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Contact: Fred Blosser (202) 260-8519
July 17, 1995
The National Institute for Occupational safety and Health (NIOSH) recently released an Alert which details hazardous jobs for adolescent workers. The document reveals that motor vehicle deaths accounted for the greatest number of work-related deaths of 16 and 17-year-olds between 1980-1989. Motor vehicle deaths include delivery services, road construction work, and work at gas stations. Other leading causes of death include delivery services, road construction work , and work at gas stations. Other leading causes of death include machine related incidents, electrocutions, assaults and violent acts, and falls, Related research indicates that many adolescent workplace deaths may be associated with activities prohibited by child labor laws.
"While the benefits of working are clear, we must recognize that thousands of adolescents are injured or killed in the workplace each year, " said Dr. Linda Rosenstock, NIOSH Director. "Work should be a fulfilling and educational life experience for young people, not a life threatening one."
NIOSH estimates that nearly 64, 000 adolescents required treatment in hospital emergency rooms for work-related injuries in 1992. Burns associated with food service and sprains and strains due to overexertion are among the most serious. Sixty-eight percent of those injured experienced limitations in their normal activities for at least one day and 25% experienced limitations for more than a week. More than half of those injured reported that they had not received any safety and health training.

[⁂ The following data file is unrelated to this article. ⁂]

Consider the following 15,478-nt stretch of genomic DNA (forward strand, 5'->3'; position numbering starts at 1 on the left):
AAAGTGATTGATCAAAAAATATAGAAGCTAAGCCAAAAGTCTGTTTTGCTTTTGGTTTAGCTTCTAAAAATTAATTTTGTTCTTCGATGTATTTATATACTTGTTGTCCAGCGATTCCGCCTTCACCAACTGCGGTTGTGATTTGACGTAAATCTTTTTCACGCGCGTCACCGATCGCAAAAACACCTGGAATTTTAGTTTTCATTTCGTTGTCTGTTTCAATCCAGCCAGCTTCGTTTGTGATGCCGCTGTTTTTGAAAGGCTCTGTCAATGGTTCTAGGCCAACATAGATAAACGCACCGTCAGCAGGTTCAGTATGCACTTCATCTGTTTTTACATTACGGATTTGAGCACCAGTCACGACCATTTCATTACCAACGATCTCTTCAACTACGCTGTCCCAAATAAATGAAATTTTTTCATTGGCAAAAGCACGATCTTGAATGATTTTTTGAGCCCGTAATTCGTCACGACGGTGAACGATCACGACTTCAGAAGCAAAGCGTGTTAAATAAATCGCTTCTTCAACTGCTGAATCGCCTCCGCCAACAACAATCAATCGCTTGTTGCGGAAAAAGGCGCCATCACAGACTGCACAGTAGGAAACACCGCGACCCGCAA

In addition to injuries, hazardous materials and working conditions are also a concern for adolescents. They may be exposed to pesticides in farm work and lawn care, benzene at gasoline stations, asbestos and silica in construction and maintenance work, and high levels of noise in manufacturing, construction, and agriculture. These exposure may result in immediate illness or may not be detected for months or years later.
The United States has more of its children in the workforce than any other developed country. We must ensure that our young people reap the benefits of employment without becoming victim to the hazards which all to often accompany work.
NIOSH requests assistance in protecting the safety of this country's working adolescent population. The following page contains information on how we can all do our part to protect the workforce of the future.
To receive a copy of the NIOSH Alert, Preventing Deaths and Injuries of Adolescent Workers (Pub No. 95-125) or for more information on these or other workplace concerns call: 1-800-35-NIOSH.
DHHS (NIOSH) Publication No. 95-115